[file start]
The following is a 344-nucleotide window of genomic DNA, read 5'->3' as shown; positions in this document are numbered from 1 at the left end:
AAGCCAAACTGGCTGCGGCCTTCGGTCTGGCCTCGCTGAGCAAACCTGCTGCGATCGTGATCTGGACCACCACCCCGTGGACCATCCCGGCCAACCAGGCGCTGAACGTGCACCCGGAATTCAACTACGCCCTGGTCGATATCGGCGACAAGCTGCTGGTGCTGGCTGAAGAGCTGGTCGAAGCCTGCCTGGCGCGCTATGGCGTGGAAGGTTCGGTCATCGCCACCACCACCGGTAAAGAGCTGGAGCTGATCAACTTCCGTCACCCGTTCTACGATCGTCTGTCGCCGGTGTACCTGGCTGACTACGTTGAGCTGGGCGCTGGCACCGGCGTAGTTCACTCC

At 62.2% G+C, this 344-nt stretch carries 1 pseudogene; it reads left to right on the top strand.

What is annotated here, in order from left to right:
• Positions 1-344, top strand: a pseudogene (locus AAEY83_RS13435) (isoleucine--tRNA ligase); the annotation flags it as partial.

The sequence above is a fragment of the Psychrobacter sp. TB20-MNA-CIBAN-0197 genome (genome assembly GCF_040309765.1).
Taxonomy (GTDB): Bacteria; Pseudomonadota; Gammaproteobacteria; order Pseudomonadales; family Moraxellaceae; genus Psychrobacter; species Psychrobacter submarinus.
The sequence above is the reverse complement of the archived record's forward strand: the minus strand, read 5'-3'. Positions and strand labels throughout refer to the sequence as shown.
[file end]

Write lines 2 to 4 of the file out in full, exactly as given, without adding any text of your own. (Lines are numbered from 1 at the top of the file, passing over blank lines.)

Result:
AAGCCAAACTGGCTGCGGCCTTCGGTCTGGCCTCGCTGAGCAAACCTGCTGCGATCGTGATCTGGACCACCACCCCGTGGACCATCCCGGCCAACCAGGCGCTGAACGTGCACCCGGAATTCAACTACGCCCTGGTCGATATCGGCGACAAGCTGCTGGTGCTGGCTGAAGAGCTGGTCGAAGCCTGCCTGGCGCGCTATGGCGTGGAAGGTTCGGTCATCGCCACCACCACCGGTAAAGAGCTGGAGCTGATCAACTTCCGTCACCCGTTCTACGATCGTCTGTCGCCGGTGTACCTGGCTGACTACGTTGAGCTGGGCGCTGGCACCGGCGTAGTTCACTCC

At 62.2% G+C, this 344-nt stretch carries 1 pseudogene; it reads left to right on the top strand.

What is annotated here, in order from left to right: